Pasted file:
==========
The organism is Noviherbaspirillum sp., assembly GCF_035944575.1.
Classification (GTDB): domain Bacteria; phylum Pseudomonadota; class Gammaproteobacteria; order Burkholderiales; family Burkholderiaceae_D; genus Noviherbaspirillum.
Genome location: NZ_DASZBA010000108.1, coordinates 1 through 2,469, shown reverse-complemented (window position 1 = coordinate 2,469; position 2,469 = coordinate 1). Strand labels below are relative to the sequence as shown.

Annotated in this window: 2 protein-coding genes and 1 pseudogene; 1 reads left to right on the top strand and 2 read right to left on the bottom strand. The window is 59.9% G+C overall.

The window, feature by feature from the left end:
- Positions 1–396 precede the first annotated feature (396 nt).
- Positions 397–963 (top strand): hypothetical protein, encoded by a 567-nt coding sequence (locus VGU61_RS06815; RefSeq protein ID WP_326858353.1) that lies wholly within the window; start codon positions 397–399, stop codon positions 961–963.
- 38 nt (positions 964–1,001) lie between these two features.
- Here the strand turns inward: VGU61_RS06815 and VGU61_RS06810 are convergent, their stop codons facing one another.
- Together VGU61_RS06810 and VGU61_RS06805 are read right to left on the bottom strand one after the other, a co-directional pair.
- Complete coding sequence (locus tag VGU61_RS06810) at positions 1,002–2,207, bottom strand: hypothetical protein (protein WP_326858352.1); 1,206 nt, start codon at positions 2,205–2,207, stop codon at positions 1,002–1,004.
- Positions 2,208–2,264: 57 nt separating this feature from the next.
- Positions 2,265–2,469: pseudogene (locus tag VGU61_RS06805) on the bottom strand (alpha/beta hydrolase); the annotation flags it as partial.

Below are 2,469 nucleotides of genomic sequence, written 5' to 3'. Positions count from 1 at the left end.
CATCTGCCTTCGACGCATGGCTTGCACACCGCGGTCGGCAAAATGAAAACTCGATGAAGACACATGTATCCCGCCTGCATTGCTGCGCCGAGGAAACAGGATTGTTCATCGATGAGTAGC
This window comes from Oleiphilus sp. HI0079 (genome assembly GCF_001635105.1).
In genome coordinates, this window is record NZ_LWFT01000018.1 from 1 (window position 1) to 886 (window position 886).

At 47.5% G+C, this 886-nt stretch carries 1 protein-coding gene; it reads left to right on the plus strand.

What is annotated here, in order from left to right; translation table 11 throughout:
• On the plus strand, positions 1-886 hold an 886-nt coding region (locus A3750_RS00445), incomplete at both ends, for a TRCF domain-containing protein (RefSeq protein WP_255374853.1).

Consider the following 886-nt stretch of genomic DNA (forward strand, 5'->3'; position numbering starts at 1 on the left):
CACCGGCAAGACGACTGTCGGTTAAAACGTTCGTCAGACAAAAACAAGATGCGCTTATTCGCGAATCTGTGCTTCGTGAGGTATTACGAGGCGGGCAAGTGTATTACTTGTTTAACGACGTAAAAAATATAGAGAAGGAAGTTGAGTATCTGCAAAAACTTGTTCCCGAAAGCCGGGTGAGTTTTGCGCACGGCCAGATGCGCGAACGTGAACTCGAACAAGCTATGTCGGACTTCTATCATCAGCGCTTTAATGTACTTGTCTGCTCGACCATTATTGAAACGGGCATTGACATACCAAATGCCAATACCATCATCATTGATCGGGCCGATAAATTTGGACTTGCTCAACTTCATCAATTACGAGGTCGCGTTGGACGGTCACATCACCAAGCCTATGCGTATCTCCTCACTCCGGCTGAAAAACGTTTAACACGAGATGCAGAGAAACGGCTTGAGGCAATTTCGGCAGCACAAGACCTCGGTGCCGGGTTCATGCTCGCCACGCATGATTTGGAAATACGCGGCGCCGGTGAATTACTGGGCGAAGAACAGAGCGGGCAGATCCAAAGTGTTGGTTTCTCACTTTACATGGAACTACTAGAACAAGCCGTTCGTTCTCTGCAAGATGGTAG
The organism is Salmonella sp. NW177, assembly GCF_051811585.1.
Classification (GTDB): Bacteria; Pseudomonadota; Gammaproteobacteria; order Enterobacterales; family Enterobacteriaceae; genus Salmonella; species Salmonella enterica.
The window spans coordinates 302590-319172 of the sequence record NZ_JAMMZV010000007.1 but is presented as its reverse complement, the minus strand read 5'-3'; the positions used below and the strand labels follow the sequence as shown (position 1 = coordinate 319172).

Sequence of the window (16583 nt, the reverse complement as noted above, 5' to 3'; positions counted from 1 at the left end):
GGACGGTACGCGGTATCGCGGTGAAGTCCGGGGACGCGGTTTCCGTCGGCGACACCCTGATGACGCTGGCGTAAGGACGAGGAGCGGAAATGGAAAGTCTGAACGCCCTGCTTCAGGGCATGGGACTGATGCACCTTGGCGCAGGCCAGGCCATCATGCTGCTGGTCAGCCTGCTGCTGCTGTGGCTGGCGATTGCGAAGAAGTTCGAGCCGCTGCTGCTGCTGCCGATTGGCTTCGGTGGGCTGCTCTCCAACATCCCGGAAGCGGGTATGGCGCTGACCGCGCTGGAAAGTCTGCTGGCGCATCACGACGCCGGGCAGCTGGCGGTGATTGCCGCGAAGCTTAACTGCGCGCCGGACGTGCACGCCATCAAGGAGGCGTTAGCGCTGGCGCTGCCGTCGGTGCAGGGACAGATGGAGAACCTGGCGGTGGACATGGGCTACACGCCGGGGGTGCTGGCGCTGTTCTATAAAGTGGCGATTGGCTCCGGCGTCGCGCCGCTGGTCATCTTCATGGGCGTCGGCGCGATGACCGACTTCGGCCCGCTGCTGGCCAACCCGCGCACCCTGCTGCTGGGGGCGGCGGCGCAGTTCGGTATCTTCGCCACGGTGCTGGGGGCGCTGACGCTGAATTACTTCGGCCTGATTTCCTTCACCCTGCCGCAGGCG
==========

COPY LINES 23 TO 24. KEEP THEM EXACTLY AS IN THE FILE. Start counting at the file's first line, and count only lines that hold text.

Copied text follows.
The organism is Salmonella sp. NW177, assembly GCF_051811585.1.
Classification (GTDB): Bacteria; Pseudomonadota; Gammaproteobacteria; order Enterobacterales; family Enterobacteriaceae; genus Salmonella; species Salmonella enterica.